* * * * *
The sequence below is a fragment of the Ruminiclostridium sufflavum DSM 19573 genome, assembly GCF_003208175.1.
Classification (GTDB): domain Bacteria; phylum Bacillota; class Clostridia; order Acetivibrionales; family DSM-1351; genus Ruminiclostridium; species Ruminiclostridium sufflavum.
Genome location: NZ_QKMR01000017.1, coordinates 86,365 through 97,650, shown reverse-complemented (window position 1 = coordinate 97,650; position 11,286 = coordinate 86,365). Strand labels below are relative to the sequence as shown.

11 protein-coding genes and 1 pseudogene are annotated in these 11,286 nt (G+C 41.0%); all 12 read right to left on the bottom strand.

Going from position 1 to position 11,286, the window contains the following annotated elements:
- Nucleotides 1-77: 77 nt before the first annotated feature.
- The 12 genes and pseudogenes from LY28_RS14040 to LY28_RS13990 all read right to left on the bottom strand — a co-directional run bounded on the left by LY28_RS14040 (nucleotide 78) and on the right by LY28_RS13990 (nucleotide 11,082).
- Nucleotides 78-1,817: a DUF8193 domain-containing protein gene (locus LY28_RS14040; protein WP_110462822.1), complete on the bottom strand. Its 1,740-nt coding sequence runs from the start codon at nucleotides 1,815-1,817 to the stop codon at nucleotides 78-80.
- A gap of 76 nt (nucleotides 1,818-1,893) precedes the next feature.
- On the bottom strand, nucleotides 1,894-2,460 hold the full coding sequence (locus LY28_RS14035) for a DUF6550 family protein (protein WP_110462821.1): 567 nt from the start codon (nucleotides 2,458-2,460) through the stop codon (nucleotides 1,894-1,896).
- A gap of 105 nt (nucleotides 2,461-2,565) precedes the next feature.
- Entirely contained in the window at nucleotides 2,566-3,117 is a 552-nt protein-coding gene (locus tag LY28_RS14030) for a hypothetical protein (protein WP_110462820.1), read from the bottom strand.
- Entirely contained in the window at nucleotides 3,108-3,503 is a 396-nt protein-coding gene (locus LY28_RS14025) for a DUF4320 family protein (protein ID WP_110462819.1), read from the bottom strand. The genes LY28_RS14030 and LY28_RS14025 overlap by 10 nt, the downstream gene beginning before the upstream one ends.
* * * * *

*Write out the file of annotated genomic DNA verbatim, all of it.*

The sequence below is a fragment of the Ruminiclostridium sufflavum DSM 19573 genome, assembly GCF_003208175.1.
Classification (GTDB): domain Bacteria; phylum Bacillota; class Clostridia; order Acetivibrionales; family DSM-1351; genus Ruminiclostridium; species Ruminiclostridium sufflavum.
Genome location: NZ_QKMR01000017.1, coordinates 86,365 through 97,650, shown reverse-complemented (window position 1 = coordinate 97,650; position 11,286 = coordinate 86,365). Strand labels below are relative to the sequence as shown.

11 protein-coding genes and 1 pseudogene are annotated in these 11,286 nt (G+C 41.0%); all 12 read right to left on the bottom strand.

Going from position 1 to position 11,286, the window contains the following annotated elements:
- Nucleotides 1-77: 77 nt before the first annotated feature.
- The 12 genes and pseudogenes from LY28_RS14040 to LY28_RS13990 all read right to left on the bottom strand — a co-directional run bounded on the left by LY28_RS14040 (nucleotide 78) and on the right by LY28_RS13990 (nucleotide 11,082).
- Nucleotides 78-1,817: a DUF8193 domain-containing protein gene (locus LY28_RS14040; protein WP_110462822.1), complete on the bottom strand. Its 1,740-nt coding sequence runs from the start codon at nucleotides 1,815-1,817 to the stop codon at nucleotides 78-80.
- A gap of 76 nt (nucleotides 1,818-1,893) precedes the next feature.
- On the bottom strand, nucleotides 1,894-2,460 hold the full coding sequence (locus LY28_RS14035) for a DUF6550 family protein (protein WP_110462821.1): 567 nt from the start codon (nucleotides 2,458-2,460) through the stop codon (nucleotides 1,894-1,896).
- A gap of 105 nt (nucleotides 2,461-2,565) precedes the next feature.
- Entirely contained in the window at nucleotides 2,566-3,117 is a 552-nt protein-coding gene (locus tag LY28_RS14030) for a hypothetical protein (protein WP_110462820.1), read from the bottom strand.
- Entirely contained in the window at nucleotides 3,108-3,503 is a 396-nt protein-coding gene (locus LY28_RS14025) for a DUF4320 family protein (protein ID WP_110462819.1), read from the bottom strand. The genes LY28_RS14030 and LY28_RS14025 overlap by 10 nt, the downstream gene beginning before the upstream one ends.